There is an astounding 61 million disabled Americans in this country, according to the Centers for Disease Control (CDC). Yet, much of society is made for the non-disabled with too many gaps existing for over one-fifth of the country.
Awareness is key to filling these gaps. In the following article, we review the six most common issues the disabled in our country face.
1. Finding Programs With Adequate Funding
Every local community will have its share of nonprofit organizations vying for grant funding through the Community Block Development Grant (CBDG) program. These are monies each community receives from the federal government to disperse as they see fit.
While organizations that help disabled Americans are eligible for this funding, the amounts and availability are unpredictable. As a result, organizations have to find funding elsewhere and are not always adept at doing so.
Check with your city hall to see if any nonprofits help people with disabilities. Network with those involved to see what other avenues are ready to assist.
2. Fighting the Limitations of Social Security
Social security disability insurance (SSDI) often does not provide enough money to live on. Furthermore, disabled people who choose to do some type of work to make ends meet will have to do a balancing act.
That’s because every dollar earned past a certain amount cuts into the SSDI payout. This creates a ceiling for disabled Americans that is hard to breakthrough. Last but not least, as Sweet Lawyers points out, qualifying can be tedious and stressful for those who would qualify for these payments.
3. Accessing Quality Healthcare
Accessing social security disability benefits through the SSDI program is not the only challenge that disabled Americans face when it comes to getting the services they need. The healthcare system can present its own set of challenges as well.
Look no further than some of the struggles that disabled veterans have faced getting access to adequate and timely care through the VA. Disabled individuals can have an equally frustrating time as well.
4. Dealing With Depression
One thing access to social security and quality healthcare can’t fight is the struggle that comes along with disabilities. Particularly, there are feelings of isolation and emotional trauma in adjusting to a disability.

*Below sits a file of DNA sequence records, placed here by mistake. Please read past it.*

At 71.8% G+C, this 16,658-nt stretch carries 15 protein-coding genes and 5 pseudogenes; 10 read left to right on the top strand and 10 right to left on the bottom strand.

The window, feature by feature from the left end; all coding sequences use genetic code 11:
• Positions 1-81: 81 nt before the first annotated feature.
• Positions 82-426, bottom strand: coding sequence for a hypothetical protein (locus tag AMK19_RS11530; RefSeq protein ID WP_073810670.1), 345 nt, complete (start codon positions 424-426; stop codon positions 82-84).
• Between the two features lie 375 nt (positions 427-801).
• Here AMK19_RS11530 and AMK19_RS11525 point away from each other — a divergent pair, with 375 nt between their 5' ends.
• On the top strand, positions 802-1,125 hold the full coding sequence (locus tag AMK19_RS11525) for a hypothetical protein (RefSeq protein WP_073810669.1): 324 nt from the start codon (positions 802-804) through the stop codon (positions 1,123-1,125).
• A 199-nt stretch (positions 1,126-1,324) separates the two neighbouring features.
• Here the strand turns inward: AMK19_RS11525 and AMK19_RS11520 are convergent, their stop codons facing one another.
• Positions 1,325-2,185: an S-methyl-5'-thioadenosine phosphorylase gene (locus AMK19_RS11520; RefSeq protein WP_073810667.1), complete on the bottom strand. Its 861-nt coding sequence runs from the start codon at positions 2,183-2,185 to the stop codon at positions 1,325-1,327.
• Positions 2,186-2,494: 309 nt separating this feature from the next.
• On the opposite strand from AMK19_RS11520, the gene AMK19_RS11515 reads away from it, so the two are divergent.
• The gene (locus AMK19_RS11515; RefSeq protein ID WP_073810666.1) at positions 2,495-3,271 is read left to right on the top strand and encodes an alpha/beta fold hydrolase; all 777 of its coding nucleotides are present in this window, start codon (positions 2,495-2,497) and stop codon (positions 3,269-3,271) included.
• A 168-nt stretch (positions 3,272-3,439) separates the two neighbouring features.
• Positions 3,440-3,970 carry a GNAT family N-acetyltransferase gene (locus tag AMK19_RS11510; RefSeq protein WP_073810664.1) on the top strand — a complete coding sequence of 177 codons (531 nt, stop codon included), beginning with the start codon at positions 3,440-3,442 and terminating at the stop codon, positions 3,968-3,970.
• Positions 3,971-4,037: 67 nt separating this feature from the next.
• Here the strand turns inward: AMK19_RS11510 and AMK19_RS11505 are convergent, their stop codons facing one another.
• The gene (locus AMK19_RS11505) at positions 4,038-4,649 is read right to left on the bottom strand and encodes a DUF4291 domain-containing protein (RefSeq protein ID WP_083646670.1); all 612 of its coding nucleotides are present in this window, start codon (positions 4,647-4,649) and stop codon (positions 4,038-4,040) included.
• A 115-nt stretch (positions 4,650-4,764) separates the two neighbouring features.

These can lead to depression, a condition that affects many Americans at different levels of intensity and capacities. It is estimated that about 40 million Americans deal with mental health, anxiety, and depression issues. Adding disabilities on top of that only amplifies the intensity.
5. Encountering Poor Accommodations
Restaurants, retail outlets, movie theaters, airlines, and other service providers, have come a long way in accommodating the special needs of the disabled. However, there are still gaps.
One example of this is how many disabled children find it difficult to visit playgrounds with inclusive playground equipment. There have been great examples of towns rectifying this as of late, but there’s still a long way to go.
6. Administrative Nightmares
Logging a benefits claim is another source of frustration for disabled Americans. The red tape associated with it often is more than they’re prepared to deal with when trying to adjust to their disabilities. Also, many suffer from a lack of support from family and friends when it comes to getting through the process.
Disabled Americans Have More Challenges Than Their Disabilities
We hope to see a day when disabled Americans no longer have to feel forgotten in their own country. In the meantime, every society, not just America, should be mindful of the extraordinary challenges their disabled brothers and sisters face.
With more awareness and kindness, we can fill the gaps. For more medical news and information, check out some of our additional posts.
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